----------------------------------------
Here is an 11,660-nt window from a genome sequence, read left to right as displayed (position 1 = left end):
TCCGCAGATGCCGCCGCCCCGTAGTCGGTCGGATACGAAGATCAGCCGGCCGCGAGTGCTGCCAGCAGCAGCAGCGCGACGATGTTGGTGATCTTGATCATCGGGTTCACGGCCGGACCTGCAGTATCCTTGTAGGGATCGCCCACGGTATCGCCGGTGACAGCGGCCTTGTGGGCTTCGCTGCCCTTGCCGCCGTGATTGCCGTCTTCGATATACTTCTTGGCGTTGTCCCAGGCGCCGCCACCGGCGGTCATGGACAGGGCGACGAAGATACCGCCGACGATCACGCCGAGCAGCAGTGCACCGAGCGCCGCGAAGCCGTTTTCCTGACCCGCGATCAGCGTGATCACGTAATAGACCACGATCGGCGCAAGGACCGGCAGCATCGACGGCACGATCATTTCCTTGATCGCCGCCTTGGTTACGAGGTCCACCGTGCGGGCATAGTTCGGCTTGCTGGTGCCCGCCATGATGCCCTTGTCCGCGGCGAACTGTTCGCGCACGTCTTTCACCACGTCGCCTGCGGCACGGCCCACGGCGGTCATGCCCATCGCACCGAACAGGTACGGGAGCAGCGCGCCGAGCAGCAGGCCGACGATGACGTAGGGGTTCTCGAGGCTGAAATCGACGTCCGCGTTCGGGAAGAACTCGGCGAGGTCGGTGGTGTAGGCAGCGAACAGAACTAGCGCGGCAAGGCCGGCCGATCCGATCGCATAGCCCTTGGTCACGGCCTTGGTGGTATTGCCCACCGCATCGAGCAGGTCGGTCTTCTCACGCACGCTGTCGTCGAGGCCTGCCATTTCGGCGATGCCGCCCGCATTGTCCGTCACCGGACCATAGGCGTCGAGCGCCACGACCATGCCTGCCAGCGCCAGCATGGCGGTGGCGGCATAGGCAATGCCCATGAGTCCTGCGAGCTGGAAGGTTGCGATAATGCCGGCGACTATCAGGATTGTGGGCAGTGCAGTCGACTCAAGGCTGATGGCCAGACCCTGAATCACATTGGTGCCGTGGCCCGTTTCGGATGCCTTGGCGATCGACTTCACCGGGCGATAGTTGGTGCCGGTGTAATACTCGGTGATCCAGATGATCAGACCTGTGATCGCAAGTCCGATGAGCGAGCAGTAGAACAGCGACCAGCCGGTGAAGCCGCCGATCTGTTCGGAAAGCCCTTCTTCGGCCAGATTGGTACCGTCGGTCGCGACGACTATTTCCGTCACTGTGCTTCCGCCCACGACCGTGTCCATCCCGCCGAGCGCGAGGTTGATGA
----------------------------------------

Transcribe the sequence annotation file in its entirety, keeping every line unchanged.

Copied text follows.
Here is an 11,660-nt window from a genome sequence, read left to right as displayed (position 1 = left end):
TCCGCAGATGCCGCCGCCCCGTAGTCGGTCGGATACGAAGATCAGCCGGCCGCGAGTGCTGCCAGCAGCAGCAGCGCGACGATGTTGGTGATCTTGATCATCGGGTTCACGGCCGGACCTGCAGTATCCTTGTAGGGATCGCCCACGGTATCGCCGGTGACAGCGGCCTTGTGGGCTTCGCTGCCCTTGCCGCCGTGATTGCCGTCTTCGATATACTTCTTGGCGTTGTCCCAGGCGCCGCCACCGGCGGTCATGGACAGGGCGACGAAGATACCGCCGACGATCACGCCGAGCAGCAGTGCACCGAGCGCCGCGAAGCCGTTTTCCTGACCCGCGATCAGCGTGATCACGTAATAGACCACGATCGGCGCAAGGACCGGCAGCATCGACGGCACGATCATTTCCTTGATCGCCGCCTTGGTTACGAGGTCCACCGTGCGGGCATAGTTCGGCTTGCTGGTGCCCGCCATGATGCCCTTGTCCGCGGCGAACTGTTCGCGCACGTCTTTCACCACGTCGCCTGCGGCACGGCCCACGGCGGTCATGCCCATCGCACCGAACAGGTACGGGAGCAGCGCGCCGAGCAGCAGGCCGACGATGACGTAGGGGTTCTCGAGGCTGAAATCGACGTCCGCGTTCGGGAAGAACTCGGCGAGGTCGGTGGTGTAGGCAGCGAACAGAACTAGCGCGGCAAGGCCGGCCGATCCGATCGCATAGCCCTTGGTCACGGCCTTGGTGGTATTGCCCACCGCATCGAGCAGGTCGGTCTTCTCACGCACGCTGTCGTCGAGGCCTGCCATTTCGGCGATGCCGCCCGCATTGTCCGTCACCGGACCATAGGCGTCGAGCGCCACGACCATGCCTGCCAGCGCCAGCATGGCGGTGGCGGCATAGGCAATGCCCATGAGTCCTGCGAGCTGGAAGGTTGCGATAATGCCGGCGACTATCAGGATTGTGGGCAGTGCAGTCGACTCAAGGCTGATGGCCAGACCCTGAATCACATTGGTGCCGTGGCCCGTTTCGGATGCCTTGGCGATCGACTTCACCGGGCGATAGTTGGTGCCGGTGTAATACTCGGTGATCCAGATGATCAGACCTGTGATCGCAAGTCCGATGAGCGAGCAGTAGAACAGCGACCAGCCGGTGAAGCCGCCGATCTGTTCGGAAAGCCCTTCTTCGGCCAGATTGGTACCGTCGGTCGCGACGACTATTTCCGTCACTGTGCTTCCGCCCACGACCGTGTCCATCCCGCCGAGCGCGAGGTTGATGA